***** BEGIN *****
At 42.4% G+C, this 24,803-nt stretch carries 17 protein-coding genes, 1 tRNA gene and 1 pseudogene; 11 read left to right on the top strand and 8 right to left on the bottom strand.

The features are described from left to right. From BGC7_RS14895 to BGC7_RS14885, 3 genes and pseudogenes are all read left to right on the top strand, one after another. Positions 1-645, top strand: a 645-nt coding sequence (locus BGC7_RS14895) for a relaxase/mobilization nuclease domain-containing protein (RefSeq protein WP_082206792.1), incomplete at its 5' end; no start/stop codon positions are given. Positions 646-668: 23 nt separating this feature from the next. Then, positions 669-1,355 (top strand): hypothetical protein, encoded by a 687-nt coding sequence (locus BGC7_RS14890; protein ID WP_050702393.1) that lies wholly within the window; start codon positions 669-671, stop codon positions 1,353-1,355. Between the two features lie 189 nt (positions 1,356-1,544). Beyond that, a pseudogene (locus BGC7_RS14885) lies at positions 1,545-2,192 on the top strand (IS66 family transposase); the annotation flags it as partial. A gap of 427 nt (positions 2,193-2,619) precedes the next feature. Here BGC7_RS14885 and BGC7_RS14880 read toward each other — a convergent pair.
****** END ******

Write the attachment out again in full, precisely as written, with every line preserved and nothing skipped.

At 42.4% G+C, this 24,803-nt stretch carries 17 protein-coding genes, 1 tRNA gene and 1 pseudogene; 11 read left to right on the top strand and 8 right to left on the bottom strand.

The features are described from left to right. From BGC7_RS14895 to BGC7_RS14885, 3 genes and pseudogenes are all read left to right on the top strand, one after another. Positions 1-645, top strand: a 645-nt coding sequence (locus BGC7_RS14895) for a relaxase/mobilization nuclease domain-containing protein (RefSeq protein WP_082206792.1), incomplete at its 5' end; no start/stop codon positions are given. Positions 646-668: 23 nt separating this feature from the next. Then, positions 669-1,355 (top strand): hypothetical protein, encoded by a 687-nt coding sequence (locus BGC7_RS14890; protein ID WP_050702393.1) that lies wholly within the window; start codon positions 669-671, stop codon positions 1,353-1,355. Between the two features lie 189 nt (positions 1,356-1,544). Beyond that, a pseudogene (locus BGC7_RS14885) lies at positions 1,545-2,192 on the top strand (IS66 family transposase); the annotation flags it as partial. A gap of 427 nt (positions 2,193-2,619) precedes the next feature. Here BGC7_RS14885 and BGC7_RS14880 read toward each other — a convergent pair.